TheJakartaPost

Please Update your browser

Your browser is out of date, and may not be compatible with our website. A list of the most popular web browsers can be found below.
Just click on the icons to get to the download page.

Jakarta Post

Government is absent in preventing conflict in Aceh Singkil, experts say

  • Erika Anindita

    The Jakarta Post

Jakarta   /   Mon, October 26, 2015   /  07:41 pm
Government is absent in preventing conflict in Aceh Singkil, experts say Members of Aceh Singkil's Public Order Agency are tearing down a church in Siompin village in Aceh Singkil regency on Oct. 19, 2015. The regency decided to tear down 10 churches that lacked proper permits. (Tempo.co)

Members of Aceh Singkil's Public Order Agency are tearing down a church in Siompin village in Aceh Singkil regency on Oct. 19, 2015. The regency decided to tear down 10 churches that lacked proper permits. (Tempo.co)

The government was absent in the Aceh Singkil incident after it failed to accommodate the wave of protests that lead to an incident that claimed one life and caused thousands of people flee their homes after a church was burned down, experts said on Monday.

Fajri Alihar, senior researcher at the Indonesian Institute of Sciences (LIPI), said that the incident was not related to ethnic and religious intolerance.

Fajri said that the interrelations among societies in the regency was harmonious.

"The situation was ruined because the regency administration was absent in handling the waves of protests against the churches they claimed were illegal. Religion is not a source of conflict," Fajri said in a discussion entitled "Understanding Singkil: Politics Demography and the Relations of Ethnicity and Religion" on Monday.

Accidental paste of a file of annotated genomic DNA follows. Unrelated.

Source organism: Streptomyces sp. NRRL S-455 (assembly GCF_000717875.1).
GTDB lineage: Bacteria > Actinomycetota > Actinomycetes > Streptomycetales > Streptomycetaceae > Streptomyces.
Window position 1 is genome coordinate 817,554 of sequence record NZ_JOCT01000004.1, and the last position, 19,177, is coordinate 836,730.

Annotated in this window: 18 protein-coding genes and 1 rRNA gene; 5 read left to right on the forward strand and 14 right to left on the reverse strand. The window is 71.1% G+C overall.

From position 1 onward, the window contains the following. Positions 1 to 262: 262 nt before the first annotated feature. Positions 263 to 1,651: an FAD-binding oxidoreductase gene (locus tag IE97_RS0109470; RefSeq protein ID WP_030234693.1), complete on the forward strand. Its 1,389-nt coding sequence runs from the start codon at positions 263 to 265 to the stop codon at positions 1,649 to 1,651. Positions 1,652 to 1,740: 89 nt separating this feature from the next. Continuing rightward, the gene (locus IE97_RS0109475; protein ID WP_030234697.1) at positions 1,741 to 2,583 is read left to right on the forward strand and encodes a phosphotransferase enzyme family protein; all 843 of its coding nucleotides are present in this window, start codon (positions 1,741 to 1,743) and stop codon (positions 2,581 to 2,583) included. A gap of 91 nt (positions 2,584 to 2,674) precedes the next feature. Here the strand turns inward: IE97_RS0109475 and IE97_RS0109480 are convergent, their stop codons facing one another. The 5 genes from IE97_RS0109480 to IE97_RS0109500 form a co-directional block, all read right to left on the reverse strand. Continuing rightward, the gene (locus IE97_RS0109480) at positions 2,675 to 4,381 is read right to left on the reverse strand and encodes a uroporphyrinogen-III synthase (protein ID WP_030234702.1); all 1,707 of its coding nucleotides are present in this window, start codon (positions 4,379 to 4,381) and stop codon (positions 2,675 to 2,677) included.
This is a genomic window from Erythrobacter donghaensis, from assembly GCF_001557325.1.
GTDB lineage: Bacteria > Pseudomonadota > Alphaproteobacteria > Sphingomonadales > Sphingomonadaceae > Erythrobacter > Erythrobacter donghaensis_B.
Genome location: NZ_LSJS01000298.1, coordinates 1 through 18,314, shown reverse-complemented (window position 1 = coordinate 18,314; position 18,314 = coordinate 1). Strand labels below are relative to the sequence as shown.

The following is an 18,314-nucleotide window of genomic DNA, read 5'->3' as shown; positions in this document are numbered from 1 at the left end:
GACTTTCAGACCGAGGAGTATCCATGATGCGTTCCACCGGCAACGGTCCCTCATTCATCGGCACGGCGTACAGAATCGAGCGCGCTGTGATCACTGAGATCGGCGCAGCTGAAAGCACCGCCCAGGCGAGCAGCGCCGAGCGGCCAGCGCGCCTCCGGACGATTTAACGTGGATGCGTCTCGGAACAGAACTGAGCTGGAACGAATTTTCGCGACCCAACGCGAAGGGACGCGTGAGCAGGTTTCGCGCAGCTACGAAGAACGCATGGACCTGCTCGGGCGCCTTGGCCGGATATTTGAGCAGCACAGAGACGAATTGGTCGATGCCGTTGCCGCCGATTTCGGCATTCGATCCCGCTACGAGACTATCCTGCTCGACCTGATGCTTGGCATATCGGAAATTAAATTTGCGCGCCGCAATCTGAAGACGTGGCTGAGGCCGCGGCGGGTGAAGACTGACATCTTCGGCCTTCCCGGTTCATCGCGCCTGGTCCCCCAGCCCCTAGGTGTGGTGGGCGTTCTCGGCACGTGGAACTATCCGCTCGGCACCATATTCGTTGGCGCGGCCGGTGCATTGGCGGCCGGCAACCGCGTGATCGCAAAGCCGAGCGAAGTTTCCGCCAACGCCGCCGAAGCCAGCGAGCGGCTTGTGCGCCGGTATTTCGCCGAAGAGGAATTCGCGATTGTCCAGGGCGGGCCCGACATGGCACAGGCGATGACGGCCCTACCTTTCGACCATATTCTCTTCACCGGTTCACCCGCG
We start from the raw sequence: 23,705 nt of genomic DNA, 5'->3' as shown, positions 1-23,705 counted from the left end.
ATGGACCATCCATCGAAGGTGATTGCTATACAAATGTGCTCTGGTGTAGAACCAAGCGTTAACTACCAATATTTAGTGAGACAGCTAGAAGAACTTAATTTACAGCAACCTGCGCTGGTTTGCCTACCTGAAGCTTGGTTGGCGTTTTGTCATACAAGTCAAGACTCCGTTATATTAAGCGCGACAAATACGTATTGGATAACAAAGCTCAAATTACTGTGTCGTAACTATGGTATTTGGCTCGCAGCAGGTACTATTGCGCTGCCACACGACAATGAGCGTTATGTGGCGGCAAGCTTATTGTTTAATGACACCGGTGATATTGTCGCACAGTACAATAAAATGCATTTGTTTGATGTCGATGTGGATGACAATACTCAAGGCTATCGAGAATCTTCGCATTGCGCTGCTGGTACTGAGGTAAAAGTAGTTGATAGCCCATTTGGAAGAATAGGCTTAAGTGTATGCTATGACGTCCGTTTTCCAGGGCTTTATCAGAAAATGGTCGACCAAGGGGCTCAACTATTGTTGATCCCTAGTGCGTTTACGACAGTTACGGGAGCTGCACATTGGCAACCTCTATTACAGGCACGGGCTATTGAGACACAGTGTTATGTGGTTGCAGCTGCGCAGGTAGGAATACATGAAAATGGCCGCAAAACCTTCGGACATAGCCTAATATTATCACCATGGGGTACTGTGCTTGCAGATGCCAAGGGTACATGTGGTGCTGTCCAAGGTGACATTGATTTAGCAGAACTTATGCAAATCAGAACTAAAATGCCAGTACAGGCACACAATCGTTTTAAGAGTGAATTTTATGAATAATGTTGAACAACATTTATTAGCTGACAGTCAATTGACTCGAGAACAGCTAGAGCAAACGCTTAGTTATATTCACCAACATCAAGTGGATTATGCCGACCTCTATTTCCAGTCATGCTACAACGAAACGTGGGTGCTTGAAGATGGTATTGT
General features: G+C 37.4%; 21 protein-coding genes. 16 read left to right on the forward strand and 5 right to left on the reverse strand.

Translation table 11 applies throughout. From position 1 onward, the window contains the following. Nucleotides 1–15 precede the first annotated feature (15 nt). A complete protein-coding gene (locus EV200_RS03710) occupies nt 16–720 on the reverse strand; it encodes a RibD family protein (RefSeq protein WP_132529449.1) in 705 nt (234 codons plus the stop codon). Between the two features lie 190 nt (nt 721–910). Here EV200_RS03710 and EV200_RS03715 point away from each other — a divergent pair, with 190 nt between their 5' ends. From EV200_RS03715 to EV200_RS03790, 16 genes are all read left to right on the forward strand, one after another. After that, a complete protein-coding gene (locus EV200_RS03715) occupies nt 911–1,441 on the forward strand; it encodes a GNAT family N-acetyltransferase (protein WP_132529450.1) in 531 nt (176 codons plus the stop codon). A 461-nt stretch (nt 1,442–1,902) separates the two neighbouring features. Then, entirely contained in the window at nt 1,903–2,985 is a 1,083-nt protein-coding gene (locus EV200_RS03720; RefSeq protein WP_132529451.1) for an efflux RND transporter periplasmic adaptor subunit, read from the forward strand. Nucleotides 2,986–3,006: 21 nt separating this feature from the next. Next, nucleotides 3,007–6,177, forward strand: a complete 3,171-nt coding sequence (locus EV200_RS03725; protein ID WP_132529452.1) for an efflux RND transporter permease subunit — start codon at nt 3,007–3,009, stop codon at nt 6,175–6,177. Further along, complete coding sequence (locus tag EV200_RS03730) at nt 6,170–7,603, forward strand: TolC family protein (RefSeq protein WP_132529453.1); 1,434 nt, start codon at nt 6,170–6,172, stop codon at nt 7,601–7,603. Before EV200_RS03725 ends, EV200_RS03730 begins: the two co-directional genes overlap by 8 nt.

One person died and four were injured after hundreds of people protested and tried to tear down a church on Oct. 13. At least 7,000 have left Singkil to find shelter in several areas in North Sumatra.

Several mass organizations protested to the Singkil regency demanding 21 churches be torn down in early October claiming that they lack proper permits. However, the regency planned to tear down 10 churches on Oct. 19. The masses then decided to do the tearing down themselves and attacked the areas where congregations were standing on guard.

Penrad Siagian, executive secretary at the Indonesian Communion of Churches (PGI) criticizes the 1979 agreements on religious houses that was often cited as a defense by regency officials. The officials also issued another policy in 2006, which limited minorities in practicing their beliefs.

"The State is the source of conflict. I don't see the importance of their presence, even after they were involved, there was no change in the decision," Penrad said referring to churches being demolished by Public Order Agency (Satpol PP).

Nine churches were torn down by the Singkil regency on Oct. 24, newsportal tempo.co reported on Saturday based on the agreement to tear down 10 illegal churches signed by Aceh's local consultative forum, or Muspida.

National Police chief Gen. Badrodin Haiti had dismissed Aceh Singkil police chief Adj. Sr. Cmr. Budi Samekto last week over negligence as he was deemed to have failed in securing the Singkil area from the conflict.

The police named 10 suspects for the case including the instigator of the action.

Separately, Legal and Human Rights Minister Yasonna H. Laoly claimed that the government had managed the issue properly in such a short time.

"Please don't trigger new insecurities," he told reporters in the parliament complex.(rin)

 

Your premium period will expire in 0 day(s)

close x
Subscribe to get unlimited access Get 50% off now